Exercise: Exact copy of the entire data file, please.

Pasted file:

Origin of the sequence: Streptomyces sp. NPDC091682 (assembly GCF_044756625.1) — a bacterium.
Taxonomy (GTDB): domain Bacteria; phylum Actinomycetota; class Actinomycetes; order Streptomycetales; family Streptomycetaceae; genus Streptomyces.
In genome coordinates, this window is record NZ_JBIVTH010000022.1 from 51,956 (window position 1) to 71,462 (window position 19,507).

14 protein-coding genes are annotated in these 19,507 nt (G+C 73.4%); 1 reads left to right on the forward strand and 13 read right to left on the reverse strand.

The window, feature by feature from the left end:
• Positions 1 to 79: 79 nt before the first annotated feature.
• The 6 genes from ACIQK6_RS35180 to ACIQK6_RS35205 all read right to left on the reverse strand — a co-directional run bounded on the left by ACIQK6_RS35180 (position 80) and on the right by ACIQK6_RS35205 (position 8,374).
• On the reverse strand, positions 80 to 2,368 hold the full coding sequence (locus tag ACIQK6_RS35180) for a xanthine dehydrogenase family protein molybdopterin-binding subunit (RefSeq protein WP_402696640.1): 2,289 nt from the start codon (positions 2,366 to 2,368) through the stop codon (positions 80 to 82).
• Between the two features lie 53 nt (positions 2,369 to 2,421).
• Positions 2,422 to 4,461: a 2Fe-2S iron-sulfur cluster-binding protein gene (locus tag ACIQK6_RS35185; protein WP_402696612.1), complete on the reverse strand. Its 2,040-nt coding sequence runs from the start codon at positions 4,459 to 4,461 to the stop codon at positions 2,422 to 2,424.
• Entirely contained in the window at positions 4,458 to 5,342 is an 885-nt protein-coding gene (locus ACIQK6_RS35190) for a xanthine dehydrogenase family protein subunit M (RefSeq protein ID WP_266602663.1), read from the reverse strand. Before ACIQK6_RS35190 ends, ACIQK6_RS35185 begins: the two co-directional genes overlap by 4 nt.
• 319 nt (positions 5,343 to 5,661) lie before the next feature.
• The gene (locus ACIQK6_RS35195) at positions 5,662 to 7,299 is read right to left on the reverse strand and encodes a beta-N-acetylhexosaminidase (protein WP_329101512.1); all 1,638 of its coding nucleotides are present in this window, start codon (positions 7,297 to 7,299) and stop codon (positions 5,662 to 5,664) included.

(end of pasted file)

Origin of the sequence: Streptomyces sp. NPDC091682 (assembly GCF_044756625.1) — a bacterium.
Taxonomy (GTDB): domain Bacteria; phylum Actinomycetota; class Actinomycetes; order Streptomycetales; family Streptomycetaceae; genus Streptomyces.
In genome coordinates, this window is record NZ_JBIVTH010000022.1 from 51,956 (window position 1) to 71,462 (window position 19,507).

14 protein-coding genes are annotated in these 19,507 nt (G+C 73.4%); 1 reads left to right on the forward strand and 13 read right to left on the reverse strand.

The window, feature by feature from the left end:
• Positions 1 to 79: 79 nt before the first annotated feature.
• The 6 genes from ACIQK6_RS35180 to ACIQK6_RS35205 all read right to left on the reverse strand — a co-directional run bounded on the left by ACIQK6_RS35180 (position 80) and on the right by ACIQK6_RS35205 (position 8,374).
• On the reverse strand, positions 80 to 2,368 hold the full coding sequence (locus tag ACIQK6_RS35180) for a xanthine dehydrogenase family protein molybdopterin-binding subunit (RefSeq protein WP_402696640.1): 2,289 nt from the start codon (positions 2,366 to 2,368) through the stop codon (positions 80 to 82).
• Between the two features lie 53 nt (positions 2,369 to 2,421).
• Positions 2,422 to 4,461: a 2Fe-2S iron-sulfur cluster-binding protein gene (locus tag ACIQK6_RS35185; protein WP_402696612.1), complete on the reverse strand. Its 2,040-nt coding sequence runs from the start codon at positions 4,459 to 4,461 to the stop codon at positions 2,422 to 2,424.
• Entirely contained in the window at positions 4,458 to 5,342 is an 885-nt protein-coding gene (locus ACIQK6_RS35190) for a xanthine dehydrogenase family protein subunit M (RefSeq protein ID WP_266602663.1), read from the reverse strand. Before ACIQK6_RS35190 ends, ACIQK6_RS35185 begins: the two co-directional genes overlap by 4 nt.
• 319 nt (positions 5,343 to 5,661) lie before the next feature.
• The gene (locus ACIQK6_RS35195) at positions 5,662 to 7,299 is read right to left on the reverse strand and encodes a beta-N-acetylhexosaminidase (protein WP_329101512.1); all 1,638 of its coding nucleotides are present in this window, start codon (positions 7,297 to 7,299) and stop codon (positions 5,662 to 5,664) included.